Run water and note the pressure that the pump comes on at and shuts off at. It should be a 20# differential. I.E. 30/50 etc..The low pressure safety cut-off version of the switch has a short metal lever on the outside of the cover and the cover has a notch about 3/16th" wide to allow that. All covers have the notch and you can see it in that picture on the right rear. The cover Will have Off, Start and Auto on it and you hold the lever in Start until 20#+ then let go.
The tank can't fill with air and unless your check valve or a plumbing leak between the tank and the submersible pump or jet pump foot valve allowed water to run back into the well, the line was still full of water. You have a 3 wire submersible pump which means it has a control box above ground. Two wire pumps don't have a control box. The red wire is the start wire.
Filling the pool and other water use could have caused a 'dry' well condition which means you should spread water use out and practice water conservation. If not a dry well condition.... we're back to the switch lagging or stuck. A dry well condition is when the water level falls to the pump inlet and it sucks air. Sucking air is not good for a pump. It can overheat it within a minute or two and then the thermal overload can open shutting off the motor; you should hope.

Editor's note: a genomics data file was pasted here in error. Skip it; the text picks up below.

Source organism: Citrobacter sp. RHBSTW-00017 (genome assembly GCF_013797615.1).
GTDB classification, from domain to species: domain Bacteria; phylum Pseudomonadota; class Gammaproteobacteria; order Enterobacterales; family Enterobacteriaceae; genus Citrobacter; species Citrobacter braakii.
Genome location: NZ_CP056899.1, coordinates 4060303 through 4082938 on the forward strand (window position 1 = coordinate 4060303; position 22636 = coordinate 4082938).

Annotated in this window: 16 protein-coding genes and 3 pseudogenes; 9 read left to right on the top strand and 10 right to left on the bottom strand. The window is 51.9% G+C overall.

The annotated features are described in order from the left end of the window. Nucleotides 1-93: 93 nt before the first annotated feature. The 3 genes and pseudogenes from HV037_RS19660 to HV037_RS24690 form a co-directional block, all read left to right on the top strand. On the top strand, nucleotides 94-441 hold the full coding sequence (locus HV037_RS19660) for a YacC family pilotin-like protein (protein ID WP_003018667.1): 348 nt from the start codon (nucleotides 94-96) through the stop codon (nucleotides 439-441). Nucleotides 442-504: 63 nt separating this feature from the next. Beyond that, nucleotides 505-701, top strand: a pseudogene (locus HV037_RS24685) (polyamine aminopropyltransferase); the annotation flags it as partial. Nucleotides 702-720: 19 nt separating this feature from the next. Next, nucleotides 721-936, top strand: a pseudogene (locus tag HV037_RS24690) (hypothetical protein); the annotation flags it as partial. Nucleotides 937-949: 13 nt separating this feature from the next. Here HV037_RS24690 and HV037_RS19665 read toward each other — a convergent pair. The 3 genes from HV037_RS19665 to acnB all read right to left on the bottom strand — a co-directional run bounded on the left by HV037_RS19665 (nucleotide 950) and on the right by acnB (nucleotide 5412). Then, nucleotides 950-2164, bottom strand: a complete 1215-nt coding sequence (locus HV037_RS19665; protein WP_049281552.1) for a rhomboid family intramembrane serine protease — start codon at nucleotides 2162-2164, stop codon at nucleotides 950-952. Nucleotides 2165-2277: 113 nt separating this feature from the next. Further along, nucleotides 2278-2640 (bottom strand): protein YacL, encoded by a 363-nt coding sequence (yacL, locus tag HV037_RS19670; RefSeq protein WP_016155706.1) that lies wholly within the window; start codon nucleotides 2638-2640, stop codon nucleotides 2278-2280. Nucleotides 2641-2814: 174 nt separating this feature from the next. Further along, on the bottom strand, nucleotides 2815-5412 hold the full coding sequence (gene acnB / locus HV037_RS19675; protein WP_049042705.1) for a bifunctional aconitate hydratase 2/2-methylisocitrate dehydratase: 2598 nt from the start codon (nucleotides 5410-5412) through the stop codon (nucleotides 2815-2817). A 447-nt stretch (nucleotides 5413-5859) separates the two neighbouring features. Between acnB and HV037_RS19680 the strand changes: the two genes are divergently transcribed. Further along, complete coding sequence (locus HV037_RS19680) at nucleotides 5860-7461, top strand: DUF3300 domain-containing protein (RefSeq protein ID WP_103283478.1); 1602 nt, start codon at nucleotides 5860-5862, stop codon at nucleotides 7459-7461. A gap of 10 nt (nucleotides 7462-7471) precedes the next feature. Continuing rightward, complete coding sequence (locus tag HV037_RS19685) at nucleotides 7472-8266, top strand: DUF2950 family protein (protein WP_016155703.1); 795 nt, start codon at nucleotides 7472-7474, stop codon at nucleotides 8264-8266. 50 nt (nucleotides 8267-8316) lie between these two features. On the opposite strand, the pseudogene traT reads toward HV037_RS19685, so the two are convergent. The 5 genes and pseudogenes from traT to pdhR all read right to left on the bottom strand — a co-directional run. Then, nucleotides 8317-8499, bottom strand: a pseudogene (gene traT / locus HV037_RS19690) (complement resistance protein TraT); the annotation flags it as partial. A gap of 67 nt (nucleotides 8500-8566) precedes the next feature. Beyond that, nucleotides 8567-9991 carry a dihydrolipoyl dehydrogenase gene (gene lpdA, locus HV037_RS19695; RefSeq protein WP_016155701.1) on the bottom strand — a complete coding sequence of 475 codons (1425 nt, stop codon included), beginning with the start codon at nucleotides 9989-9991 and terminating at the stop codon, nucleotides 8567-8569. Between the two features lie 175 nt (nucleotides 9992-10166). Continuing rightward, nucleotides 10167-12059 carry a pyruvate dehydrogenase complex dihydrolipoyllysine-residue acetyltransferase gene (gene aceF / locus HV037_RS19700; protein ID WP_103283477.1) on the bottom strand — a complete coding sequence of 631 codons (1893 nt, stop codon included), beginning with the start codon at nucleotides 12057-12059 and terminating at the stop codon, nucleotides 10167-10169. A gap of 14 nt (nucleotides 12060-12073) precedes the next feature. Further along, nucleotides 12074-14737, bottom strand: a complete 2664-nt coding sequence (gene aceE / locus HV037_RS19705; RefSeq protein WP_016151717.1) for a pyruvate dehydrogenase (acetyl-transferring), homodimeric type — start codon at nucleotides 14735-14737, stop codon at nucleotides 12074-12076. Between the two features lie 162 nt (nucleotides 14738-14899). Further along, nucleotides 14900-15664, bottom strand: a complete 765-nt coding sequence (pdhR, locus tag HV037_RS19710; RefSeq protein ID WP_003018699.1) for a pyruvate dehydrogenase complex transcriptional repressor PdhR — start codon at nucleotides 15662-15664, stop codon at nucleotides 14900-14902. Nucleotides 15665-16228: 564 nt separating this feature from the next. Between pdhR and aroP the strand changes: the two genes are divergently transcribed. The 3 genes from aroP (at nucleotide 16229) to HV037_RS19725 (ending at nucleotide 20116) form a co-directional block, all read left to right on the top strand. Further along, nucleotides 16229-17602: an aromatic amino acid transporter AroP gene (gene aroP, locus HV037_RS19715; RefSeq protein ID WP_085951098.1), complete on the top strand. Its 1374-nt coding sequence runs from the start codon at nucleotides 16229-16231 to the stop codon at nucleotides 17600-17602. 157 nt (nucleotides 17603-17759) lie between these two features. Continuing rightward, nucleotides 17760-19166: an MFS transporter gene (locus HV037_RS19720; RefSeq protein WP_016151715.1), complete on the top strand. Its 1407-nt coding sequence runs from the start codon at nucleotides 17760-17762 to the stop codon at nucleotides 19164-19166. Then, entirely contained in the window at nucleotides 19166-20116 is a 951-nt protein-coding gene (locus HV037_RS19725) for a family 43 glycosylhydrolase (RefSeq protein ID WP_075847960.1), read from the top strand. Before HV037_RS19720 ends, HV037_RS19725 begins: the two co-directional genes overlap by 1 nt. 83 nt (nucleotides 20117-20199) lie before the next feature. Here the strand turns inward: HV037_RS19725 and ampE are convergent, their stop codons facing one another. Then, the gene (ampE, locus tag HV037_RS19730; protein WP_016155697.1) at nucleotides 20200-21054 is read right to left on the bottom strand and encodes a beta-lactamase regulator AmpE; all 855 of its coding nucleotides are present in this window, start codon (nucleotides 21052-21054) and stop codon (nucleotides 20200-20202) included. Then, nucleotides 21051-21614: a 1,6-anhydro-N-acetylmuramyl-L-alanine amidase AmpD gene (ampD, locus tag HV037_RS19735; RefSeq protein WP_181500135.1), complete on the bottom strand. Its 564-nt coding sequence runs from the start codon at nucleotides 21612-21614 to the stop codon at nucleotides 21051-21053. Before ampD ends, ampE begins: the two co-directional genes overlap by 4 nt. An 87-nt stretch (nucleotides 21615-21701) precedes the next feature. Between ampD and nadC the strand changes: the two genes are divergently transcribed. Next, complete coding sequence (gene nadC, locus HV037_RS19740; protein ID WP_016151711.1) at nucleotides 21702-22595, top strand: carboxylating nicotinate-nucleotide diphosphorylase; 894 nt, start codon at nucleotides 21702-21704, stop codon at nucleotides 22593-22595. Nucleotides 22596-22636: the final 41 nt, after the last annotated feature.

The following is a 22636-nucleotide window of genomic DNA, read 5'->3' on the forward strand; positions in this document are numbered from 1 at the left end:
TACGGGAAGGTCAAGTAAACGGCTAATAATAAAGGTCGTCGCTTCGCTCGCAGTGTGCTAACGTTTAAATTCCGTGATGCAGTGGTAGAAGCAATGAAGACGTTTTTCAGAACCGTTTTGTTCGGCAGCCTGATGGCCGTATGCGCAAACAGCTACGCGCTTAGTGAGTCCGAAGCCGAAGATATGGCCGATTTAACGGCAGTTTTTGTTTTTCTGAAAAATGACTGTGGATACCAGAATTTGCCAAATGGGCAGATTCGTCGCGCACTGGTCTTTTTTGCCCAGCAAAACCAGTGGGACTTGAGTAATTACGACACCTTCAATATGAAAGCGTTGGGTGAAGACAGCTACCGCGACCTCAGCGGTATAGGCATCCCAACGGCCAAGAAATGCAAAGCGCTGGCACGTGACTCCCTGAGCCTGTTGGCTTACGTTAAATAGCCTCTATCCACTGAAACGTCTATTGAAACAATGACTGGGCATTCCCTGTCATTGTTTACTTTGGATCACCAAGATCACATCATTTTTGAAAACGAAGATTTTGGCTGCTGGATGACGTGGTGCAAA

To change a switch you shut off the power to the pump and remove the switch and then put the new one on with 3-4 wraps of Teflon tape.
Gary Quality Water Associates www.qualitywaterassociates.com Bulletin Board www.qualitywaterassociates.com/phpBB2
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...
split open, but ... with damage and probably plenty of carbon buildup, possible the burls burned off.

sounds exactly like yours though. Also no lever & it's mentioned in the papers. It's supposedly part of the pressure switch assy but ... .

but not cheap) and it's not hte problem, well you'll have a spare part to keep around. I think it's shot though and the switch bifs are likely shot or gone.

If it becomes water logged, you'll know that in a hurry. I doubt it's too full of air; if it's fairly recent desig, the air compartment is separate from the water compartment.

understand what you are asking. Or you have no savvy and I am misreading? Pretty easy to change the switch. If there's a house nearby, you can have the whole assy in the box checked too - if it has starting caps, they can go weak after awhile. If I were you I think I'd have someone in to fix it and watch over his shoulder.
Pop

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Got several responses on this one, thanks for the help!
As it turns out, the switch did have a lever - it was cunningly hidden on the backside of the switch. Kudos to the guy that installed that...
Since I "jumped" the switch, everything's been running normally. Had I only known about the low-pressure cut-off and reset lever to begin with, I'd have saved a lot of time.
PopRivet - you'd asked what I meant by "If #4 is true...". I was asking if I'd munged up my pressure tank, and if so, how to remedy that situation. As it turns out, everything's fine.
Thanks again for the help!
-Tim